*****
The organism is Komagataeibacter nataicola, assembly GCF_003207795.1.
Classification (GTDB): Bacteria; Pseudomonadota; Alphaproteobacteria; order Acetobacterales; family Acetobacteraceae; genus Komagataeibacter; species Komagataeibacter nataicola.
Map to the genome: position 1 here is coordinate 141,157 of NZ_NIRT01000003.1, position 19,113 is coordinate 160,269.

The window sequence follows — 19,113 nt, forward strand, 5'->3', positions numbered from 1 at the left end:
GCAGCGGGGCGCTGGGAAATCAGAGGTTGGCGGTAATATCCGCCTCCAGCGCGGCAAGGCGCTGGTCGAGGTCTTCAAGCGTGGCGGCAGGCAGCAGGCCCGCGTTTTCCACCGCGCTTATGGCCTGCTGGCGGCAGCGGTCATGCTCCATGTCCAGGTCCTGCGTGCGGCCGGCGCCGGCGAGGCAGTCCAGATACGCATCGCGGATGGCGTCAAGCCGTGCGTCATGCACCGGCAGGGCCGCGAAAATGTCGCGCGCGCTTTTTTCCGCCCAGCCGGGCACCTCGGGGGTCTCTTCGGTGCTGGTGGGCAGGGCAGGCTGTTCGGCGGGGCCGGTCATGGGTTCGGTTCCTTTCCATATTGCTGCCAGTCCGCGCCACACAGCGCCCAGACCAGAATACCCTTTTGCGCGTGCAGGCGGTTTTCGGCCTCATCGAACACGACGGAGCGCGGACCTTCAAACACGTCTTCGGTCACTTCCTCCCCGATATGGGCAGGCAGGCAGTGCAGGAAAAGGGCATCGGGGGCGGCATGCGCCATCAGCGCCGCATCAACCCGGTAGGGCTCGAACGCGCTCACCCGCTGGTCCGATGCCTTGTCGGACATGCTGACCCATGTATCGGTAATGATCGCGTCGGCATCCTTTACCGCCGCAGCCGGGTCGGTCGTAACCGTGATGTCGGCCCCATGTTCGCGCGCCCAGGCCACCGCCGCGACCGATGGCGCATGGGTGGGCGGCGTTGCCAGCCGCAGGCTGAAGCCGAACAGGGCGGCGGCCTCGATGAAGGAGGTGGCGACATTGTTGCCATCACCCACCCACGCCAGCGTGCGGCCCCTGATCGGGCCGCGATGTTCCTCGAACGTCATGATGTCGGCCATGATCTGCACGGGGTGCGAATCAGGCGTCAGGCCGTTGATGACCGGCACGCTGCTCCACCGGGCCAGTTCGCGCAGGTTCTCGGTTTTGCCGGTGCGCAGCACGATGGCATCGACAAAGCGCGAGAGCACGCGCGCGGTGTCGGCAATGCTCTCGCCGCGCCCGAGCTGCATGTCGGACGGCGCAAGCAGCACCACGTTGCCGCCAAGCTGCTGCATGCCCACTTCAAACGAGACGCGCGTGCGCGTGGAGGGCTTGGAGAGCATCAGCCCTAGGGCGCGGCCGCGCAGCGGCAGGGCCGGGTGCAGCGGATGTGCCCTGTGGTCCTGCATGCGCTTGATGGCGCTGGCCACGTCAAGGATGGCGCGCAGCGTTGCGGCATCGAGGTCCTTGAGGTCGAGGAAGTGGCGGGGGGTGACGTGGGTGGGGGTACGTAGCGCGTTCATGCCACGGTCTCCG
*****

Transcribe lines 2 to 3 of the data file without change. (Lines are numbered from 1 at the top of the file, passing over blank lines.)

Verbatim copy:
Classification (GTDB): Bacteria; Pseudomonadota; Alphaproteobacteria; order Acetobacterales; family Acetobacteraceae; genus Komagataeibacter; species Komagataeibacter nataicola.
Map to the genome: position 1 here is coordinate 141,157 of NZ_NIRT01000003.1, position 19,113 is coordinate 160,269.